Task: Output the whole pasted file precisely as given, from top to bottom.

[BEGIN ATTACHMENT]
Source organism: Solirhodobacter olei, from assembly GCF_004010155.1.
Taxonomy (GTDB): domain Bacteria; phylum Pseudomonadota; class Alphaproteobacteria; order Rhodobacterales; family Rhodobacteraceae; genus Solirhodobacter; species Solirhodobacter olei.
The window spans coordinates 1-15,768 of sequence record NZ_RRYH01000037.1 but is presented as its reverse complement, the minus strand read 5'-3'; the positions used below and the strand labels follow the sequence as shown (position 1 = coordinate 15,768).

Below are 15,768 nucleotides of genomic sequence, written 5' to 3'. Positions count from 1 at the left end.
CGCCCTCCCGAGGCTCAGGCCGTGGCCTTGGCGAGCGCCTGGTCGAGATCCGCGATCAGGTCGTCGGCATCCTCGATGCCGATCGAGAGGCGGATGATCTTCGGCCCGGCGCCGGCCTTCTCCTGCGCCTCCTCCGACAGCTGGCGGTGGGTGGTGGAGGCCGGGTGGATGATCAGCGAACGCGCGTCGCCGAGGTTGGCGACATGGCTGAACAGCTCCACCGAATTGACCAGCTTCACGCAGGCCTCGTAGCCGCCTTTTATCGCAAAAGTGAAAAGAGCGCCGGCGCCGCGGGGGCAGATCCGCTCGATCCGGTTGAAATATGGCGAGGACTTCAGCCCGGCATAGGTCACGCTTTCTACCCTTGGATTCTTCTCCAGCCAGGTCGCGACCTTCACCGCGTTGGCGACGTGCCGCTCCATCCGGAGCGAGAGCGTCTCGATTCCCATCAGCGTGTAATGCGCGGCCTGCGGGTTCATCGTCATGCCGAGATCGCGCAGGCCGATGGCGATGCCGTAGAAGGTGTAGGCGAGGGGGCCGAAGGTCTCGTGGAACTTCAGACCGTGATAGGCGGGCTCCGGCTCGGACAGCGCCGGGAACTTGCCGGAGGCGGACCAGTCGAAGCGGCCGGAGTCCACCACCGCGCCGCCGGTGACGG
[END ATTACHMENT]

Source organism: Solirhodobacter olei, from assembly GCF_004010155.1.
Taxonomy (GTDB): domain Bacteria; phylum Pseudomonadota; class Alphaproteobacteria; order Rhodobacterales; family Rhodobacteraceae; genus Solirhodobacter; species Solirhodobacter olei.
The window spans coordinates 1-15,768 of sequence record NZ_RRYH01000037.1 but is presented as its reverse complement, the minus strand read 5'-3'; the positions used below and the strand labels follow the sequence as shown (position 1 = coordinate 15,768).

Below are 15,768 nucleotides of genomic sequence, written 5' to 3'. Positions count from 1 at the left end.
CGCCCTCCCGAGGCTCAGGCCGTGGCCTTGGCGAGCGCCTGGTCGAGATCCGCGATCAGGTCGTCGGCATCCTCGATGCCGATCGAGAGGCGGATGATCTTCGGCCCGGCGCCGGCCTTCTCCTGCGCCTCCTCCGACAGCTGGCGGTGGGTGGTGGAGGCCGGGTGGATGATCAGCGAACGCGCGTCGCCGAGGTTGGCGACATGGCTGAACAGCTCCACCGAATTGACCAGCTTCACGCAGGCCTCGTAGCCGCCTTTTATCGCAAAAGTGAAAAGAGCGCCGGCGCCGCGGGGGCAGATCCGCTCGATCCGGTTGAAATATGGCGAGGACTTCAGCCCGGCATAGGTCACGCTTTCTACCCTTGGATTCTTCTCCAGCCAGGTCGCGACCTTCACCGCGTTGGCGACGTGCCGCTCCATCCGGAGCGAGAGCGTCTCGATTCCCATCAGCGTGTAATGCGCGGCCTGCGGGTTCATCGTCATGCCGAGATCGCGCAGGCCGATGGCGATGCCGTAGAAGGTGTAGGCGAGGGGGCCGAAGGTCTCGTGGAACTTCAGACCGTGATAGGCGGGCTCCGGCTCGGACAGCGCCGGGAACTTGCCGGAGGCGGACCAGTCGAAGCGGCCGGAGTCCACCACCGCGCCGCCGGTGACGG